strongly disagree

 

, to 6,

 

strongly agree

 

. An example of an item from this scale is “Most people see me as loving and affectionate.” For all three scales, the appropriate items were reversed, and the scale scores were summed. The test-retest correlations were .79 for extraversion and .69 for agreeableness (all

 

p

 

s

 

 

.001). The internal reliabilities were .83 to .85 for extraversion, .76 to .79 for agreeableness, and .78 for positive relationships. To obtain final scale scores for extraversion and agreeableness, we averaged the scores from the two assessments.

We then entered the three final scale scores into a principal compo- nent factor analysis. All three scales loaded on the first principal com- ponent (.69, .64, and .80, respectively). To create a single sociability scale, we transformed the final scale scores into

 

z

 

scores and added the three scores together.

 

Social interactions

 

We used telephone interviews to assess daily social interactions. Volunteers were interviewed on 3 evenings a week (2 weekdays and 1 weekend day) for 2 weeks during the month before quarantine. The in- terview included a review of the interpersonal interactions participants had over the day and was modeled after the Rochester Interaction Record (Reis & Wheeler, 1991). An interaction was defined as spend- ing time with one or more persons for 10 consecutive minutes or longer. For each one-on-one or group interaction, participants indi- cated with whom they interacted, when the interaction started and ended, how pleasant it was (from 1,

 

unpleasant

 

, to 7,

 

pleasant

 

), and the level of disagreement or conflict (none, mild, moderate, severe).

We derived a number of scores from the 6 days of interaction inter- views, including total number of interactions; average number of people interacted with per day; average pleasantness of interactions; and per- centage and number of interactions that were pleasant (

 

 

5 on the 7-point scale), were unpleasant (

 

 

3), or involved moderate to severe conflict.

 

Social network and social support

 

We administered two standardized questionnaires. The Social Net- work Index (SNI; Cohen et al., 1997) assessed the number of social roles regularly engaged in (e.g., spouse, friend, family member,

 

Table 1.

 

Temporal sequence of a trial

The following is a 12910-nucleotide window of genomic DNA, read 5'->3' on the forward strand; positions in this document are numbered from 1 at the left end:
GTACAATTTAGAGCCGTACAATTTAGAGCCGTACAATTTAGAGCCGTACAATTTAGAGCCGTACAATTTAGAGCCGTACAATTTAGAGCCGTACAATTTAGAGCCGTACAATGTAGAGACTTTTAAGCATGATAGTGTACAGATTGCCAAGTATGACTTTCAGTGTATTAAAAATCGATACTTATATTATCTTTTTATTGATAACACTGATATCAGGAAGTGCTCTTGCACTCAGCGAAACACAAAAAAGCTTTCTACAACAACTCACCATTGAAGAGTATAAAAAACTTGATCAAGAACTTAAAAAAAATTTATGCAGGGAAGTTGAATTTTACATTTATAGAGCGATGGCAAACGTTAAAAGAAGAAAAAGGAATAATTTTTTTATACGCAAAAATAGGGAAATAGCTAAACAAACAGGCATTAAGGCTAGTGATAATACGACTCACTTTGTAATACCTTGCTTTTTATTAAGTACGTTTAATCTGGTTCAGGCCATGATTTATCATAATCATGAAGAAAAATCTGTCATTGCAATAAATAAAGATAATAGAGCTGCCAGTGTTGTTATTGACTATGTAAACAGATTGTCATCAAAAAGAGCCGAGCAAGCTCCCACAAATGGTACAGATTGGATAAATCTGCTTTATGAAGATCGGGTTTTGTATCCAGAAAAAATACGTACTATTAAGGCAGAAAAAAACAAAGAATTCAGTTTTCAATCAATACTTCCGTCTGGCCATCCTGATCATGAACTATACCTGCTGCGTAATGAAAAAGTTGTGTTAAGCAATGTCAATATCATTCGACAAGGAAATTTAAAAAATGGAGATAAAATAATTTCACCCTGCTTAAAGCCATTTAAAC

2 months before quarantine Eligibility screening:

Physical exam Blood for preexisting antibody to virus Extraversion and agreeableness questionnaires (first

administration) Social-network questionnaire Demographics

2 to 4 weeks before quarantine Daily interviews:

6 daily assessments of social interactions and affect Quarantine Day 0

Extraversion and agreeableness questionnaires (second administration)

Positive Relationship With Others Scale Social-support questionnaire Health-practice questionnaires Saliva cortisol and urine epinephrine samples Nasal secretions for virus culture Baseline signs and symptoms of respiratory illness Daily affect assessment

End of Day 0 Inoculation with virus

Quarantine Days 1 through 5 Nasal secretions for virus culture Signs and symptoms of respiratory illness

4 weeks after virus challenge Blood for antibody to virus

 

 

 

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worker) and the number of people talked to (in person or on the phone) within these roles in a 2-week period. Marital status was also recorded. The 12-item version of the Interpersonal Support Evaluation List (ISEL; Cohen, Mermelstein, Kamarck, & Hoberman, 1985) as- sessed participants’ perception that others would provide them with support in the face of stressful events. Internal reliability for the ISEL was .87.

 

Emotional styles

 

Data on emotional style were collected during the six interviews described earlier, as well as on the evening of the Day 0 (before virus exposure) of quarantine. Each evening, participants were asked how accurately (from 0,

 

not at all accurate

 

, to 4,

 

extremely accurate

 

) each of nine positive and nine negative mood adjectives described how they felt during the last day (Cohen, Doyle, Turner, Alper, & Skoner, in press). The positive adjectives included

 

lively

 

,

 

happy

 

, and

 

relaxed

 

. The nega- tive adjectives included

 

sad

 

,

 

on edge

 

, and

 

angry